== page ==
The young bride’s most pleasant morning dream had just vanished, when she awoke, and, with a kiss, intended breaking her husband’s slumber also—not finding him by her side, she raised the bed-curtains, and what a surprise! found herself transported into a sombre cave, the rays of day pouring dimly through its mouth scarcely throwing sufficient light to make visible a fright-inspiring bear who crept out of a corner, glancing dolefully towards her. The unhappy bride sunk insensible on her couch, and remained in that state for a considerable time; at length, recovering from her swoon and regaining strength, she loudly bewailed her hard destiny, and, from without the cavern, a hundred screeching owls responded to her lament. The sentimental bear could no longer remain a spectator of this heart-rending scene. To give vent to the feelings which overwhelmed him, he left his couch, moved slowly into the forest, and did not return till the close of the seventh day. The joy on the wedding day had been so universal, that no one had thought of placing victuals and refreshments on the bed of the bride, to sustain her during the days of enchantment, for the spell had no power over any thing in immediate contact with her, except her husband, who would have become a bear in the hour of metamorphosis, even though in her arms. Wulfield’s distress was such, that for two days nothing approached her lips; but Nature at last asserted her rights, for craving hunger compelled her to leave the cave in search of sustenance—the hollow of her hand served her as a cup to moisten her parched lips at a neighbouring rill—she plucked some blackberries and acorns, instinctively swallowed them, and carried an apron full home, more by natural impulse than by any regard for her existence; death to her would have been a blessing. Hoping for an early release from her troubles she, on the eve of the sixth day, fell asleep, and awoke the following morning in the same splendid apartment into which she had been led on the bridal night, finding every thing in the same order as before. The handsomest and most loving of husbands was by her side, representing in moving and eloquent language his sympathy for the deplorable state to which his irresistible love had reduced her, beseeching her pardon with tears in his eyes. He explained the nature of the enchantment, and how its influence ceased every seventh day, and gave to all their natural form. Wulfield was moved by the tenderness and eloquence of her husband, who had convinced her that a matrimonial state in which one day out of seven is cloudless and happy, may be considered as very tolerable, for only the best assorted marriages can glory in such a blessing;—in short, she became resigned to her fate, returned love for love, and rendered Albert the happiest bear under the sun. Not to be any more exposed to hunger, she took care to provide herself always with oranges, almonds, and the most delicate confectionary, and fruits; nor did she forget to put into her bed several flasks of wine, so that her kitchen and cellar contained every thing necessary during the metamorphosis.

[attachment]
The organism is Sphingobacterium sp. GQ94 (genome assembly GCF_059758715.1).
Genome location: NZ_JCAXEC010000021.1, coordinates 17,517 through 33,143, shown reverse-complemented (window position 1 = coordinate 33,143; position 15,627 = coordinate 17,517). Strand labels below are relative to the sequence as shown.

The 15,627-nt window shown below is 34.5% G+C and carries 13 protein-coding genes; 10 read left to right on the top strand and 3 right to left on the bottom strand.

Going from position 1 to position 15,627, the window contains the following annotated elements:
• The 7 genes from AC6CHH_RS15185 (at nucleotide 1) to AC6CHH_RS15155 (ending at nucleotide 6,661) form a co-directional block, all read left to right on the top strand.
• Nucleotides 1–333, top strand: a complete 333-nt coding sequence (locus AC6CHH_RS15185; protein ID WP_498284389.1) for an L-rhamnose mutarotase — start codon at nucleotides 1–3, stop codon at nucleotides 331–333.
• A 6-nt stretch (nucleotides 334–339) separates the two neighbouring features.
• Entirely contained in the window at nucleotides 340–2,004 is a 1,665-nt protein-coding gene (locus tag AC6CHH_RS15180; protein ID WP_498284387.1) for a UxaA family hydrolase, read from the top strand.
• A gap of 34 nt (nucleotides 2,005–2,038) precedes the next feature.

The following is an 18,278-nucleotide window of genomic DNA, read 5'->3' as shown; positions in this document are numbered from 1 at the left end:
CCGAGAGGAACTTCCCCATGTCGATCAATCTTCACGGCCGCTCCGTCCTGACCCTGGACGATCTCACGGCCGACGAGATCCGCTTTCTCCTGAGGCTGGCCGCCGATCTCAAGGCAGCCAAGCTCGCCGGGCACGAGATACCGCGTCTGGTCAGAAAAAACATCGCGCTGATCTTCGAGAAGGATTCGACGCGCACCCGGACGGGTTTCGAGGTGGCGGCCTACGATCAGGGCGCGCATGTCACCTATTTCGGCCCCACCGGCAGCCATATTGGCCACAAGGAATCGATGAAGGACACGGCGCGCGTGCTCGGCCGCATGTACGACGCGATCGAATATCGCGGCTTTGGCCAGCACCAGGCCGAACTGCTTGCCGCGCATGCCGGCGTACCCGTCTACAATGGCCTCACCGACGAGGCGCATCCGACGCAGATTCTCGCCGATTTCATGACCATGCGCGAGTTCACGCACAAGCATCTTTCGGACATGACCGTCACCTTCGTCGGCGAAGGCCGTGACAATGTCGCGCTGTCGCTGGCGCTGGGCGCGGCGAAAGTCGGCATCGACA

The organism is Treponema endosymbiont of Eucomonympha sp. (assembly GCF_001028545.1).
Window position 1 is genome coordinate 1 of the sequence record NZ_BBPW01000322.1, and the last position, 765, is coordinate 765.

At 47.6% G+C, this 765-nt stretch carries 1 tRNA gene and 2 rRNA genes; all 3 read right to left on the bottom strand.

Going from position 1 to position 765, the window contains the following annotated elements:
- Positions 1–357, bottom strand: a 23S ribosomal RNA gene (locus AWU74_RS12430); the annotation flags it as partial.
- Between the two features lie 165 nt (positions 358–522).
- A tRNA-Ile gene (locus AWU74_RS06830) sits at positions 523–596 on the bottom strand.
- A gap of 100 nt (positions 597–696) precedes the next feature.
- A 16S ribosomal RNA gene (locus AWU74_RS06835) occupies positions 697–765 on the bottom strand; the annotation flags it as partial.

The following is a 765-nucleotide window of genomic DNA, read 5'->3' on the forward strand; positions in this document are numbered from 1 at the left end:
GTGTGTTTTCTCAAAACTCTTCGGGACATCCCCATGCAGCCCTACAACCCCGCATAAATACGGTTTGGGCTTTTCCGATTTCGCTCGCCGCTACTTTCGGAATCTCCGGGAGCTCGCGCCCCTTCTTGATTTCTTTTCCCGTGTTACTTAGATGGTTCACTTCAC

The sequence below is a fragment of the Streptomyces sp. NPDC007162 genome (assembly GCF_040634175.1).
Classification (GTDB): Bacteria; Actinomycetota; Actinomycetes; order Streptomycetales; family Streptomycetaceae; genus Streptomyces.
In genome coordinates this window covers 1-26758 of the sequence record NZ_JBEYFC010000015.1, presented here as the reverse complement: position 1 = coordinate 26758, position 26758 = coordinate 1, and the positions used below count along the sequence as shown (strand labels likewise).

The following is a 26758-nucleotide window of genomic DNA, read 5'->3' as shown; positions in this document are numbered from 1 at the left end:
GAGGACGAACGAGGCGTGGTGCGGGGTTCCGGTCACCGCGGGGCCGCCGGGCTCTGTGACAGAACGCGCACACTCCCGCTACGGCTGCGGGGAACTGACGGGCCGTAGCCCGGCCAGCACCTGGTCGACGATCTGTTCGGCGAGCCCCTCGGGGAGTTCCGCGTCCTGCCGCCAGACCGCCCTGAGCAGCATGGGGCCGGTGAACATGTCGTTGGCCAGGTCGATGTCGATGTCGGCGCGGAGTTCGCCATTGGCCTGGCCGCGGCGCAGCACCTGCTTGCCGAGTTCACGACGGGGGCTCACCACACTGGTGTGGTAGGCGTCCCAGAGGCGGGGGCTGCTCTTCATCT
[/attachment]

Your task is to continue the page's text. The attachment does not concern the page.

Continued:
Twenty-one years had now elapsed since Wulfield first came to inhabit the enchanted forest, and none of her youthful charms had suffered from the influence of time, nor did their mutual love feel the flight of years; for Mother Nature, in spite of all the charms disturbing her dominions, still maintains her authority; and as long as things are withdrawn by magic from her control, she carefully watches over her rights, and prevents time from exercising its influence over them. So, according to the testimony of holy writings, the seven sleepers, after their sleep of an hundred years,[10] arose as fresh and vigorous from the Roman catacombs as when they had entered, and their age had in fact only increased by a single night. Wulfield, following the calculations of good dame Nature, had lived but three years, and was still in the flower of age; it was the same with her husband and the whole enchanted court.